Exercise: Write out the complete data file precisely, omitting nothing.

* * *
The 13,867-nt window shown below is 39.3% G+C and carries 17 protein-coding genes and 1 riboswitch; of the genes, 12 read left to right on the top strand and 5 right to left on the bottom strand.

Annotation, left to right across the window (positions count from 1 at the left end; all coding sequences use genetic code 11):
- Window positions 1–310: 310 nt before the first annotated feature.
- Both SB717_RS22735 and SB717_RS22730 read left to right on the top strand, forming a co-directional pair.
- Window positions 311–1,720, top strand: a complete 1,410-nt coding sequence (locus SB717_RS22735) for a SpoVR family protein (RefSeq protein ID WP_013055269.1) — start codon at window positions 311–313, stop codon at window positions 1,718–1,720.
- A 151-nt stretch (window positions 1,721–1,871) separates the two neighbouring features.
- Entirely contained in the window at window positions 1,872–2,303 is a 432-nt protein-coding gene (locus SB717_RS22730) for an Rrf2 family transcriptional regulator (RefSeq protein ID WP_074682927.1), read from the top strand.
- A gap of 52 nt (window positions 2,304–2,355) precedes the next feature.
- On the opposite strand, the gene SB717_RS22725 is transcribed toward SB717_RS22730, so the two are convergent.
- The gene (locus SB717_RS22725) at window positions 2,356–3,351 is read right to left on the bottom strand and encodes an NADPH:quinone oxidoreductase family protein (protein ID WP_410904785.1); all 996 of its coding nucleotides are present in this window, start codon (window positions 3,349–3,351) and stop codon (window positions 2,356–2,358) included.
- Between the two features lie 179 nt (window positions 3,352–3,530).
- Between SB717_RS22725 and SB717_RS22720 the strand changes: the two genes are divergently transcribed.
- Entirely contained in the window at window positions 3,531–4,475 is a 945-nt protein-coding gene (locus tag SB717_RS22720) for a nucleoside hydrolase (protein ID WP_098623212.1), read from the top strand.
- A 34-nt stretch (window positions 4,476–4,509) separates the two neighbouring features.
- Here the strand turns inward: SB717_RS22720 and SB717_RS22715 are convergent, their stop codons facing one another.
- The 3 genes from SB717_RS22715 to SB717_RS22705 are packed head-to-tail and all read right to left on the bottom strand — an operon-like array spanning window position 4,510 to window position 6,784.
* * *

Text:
The 13,867-nt window shown below is 39.3% G+C and carries 17 protein-coding genes and 1 riboswitch; of the genes, 12 read left to right on the top strand and 5 right to left on the bottom strand.

Annotation, left to right across the window (positions count from 1 at the left end; all coding sequences use genetic code 11):
- Window positions 1–310: 310 nt before the first annotated feature.
- Both SB717_RS22735 and SB717_RS22730 read left to right on the top strand, forming a co-directional pair.
- Window positions 311–1,720, top strand: a complete 1,410-nt coding sequence (locus SB717_RS22735) for a SpoVR family protein (RefSeq protein ID WP_013055269.1) — start codon at window positions 311–313, stop codon at window positions 1,718–1,720.
- A 151-nt stretch (window positions 1,721–1,871) separates the two neighbouring features.
- Entirely contained in the window at window positions 1,872–2,303 is a 432-nt protein-coding gene (locus SB717_RS22730) for an Rrf2 family transcriptional regulator (RefSeq protein ID WP_074682927.1), read from the top strand.
- A gap of 52 nt (window positions 2,304–2,355) precedes the next feature.
- On the opposite strand, the gene SB717_RS22725 is transcribed toward SB717_RS22730, so the two are convergent.
- The gene (locus SB717_RS22725) at window positions 2,356–3,351 is read right to left on the bottom strand and encodes an NADPH:quinone oxidoreductase family protein (protein ID WP_410904785.1); all 996 of its coding nucleotides are present in this window, start codon (window positions 3,349–3,351) and stop codon (window positions 2,356–2,358) included.
- Between the two features lie 179 nt (window positions 3,352–3,530).
- Between SB717_RS22725 and SB717_RS22720 the strand changes: the two genes are divergently transcribed.
- Entirely contained in the window at window positions 3,531–4,475 is a 945-nt protein-coding gene (locus tag SB717_RS22720) for a nucleoside hydrolase (protein ID WP_098623212.1), read from the top strand.
- A 34-nt stretch (window positions 4,476–4,509) separates the two neighbouring features.
- Here the strand turns inward: SB717_RS22720 and SB717_RS22715 are convergent, their stop codons facing one another.
- The 3 genes from SB717_RS22715 to SB717_RS22705 are packed head-to-tail and all read right to left on the bottom strand — an operon-like array spanning window position 4,510 to window position 6,784.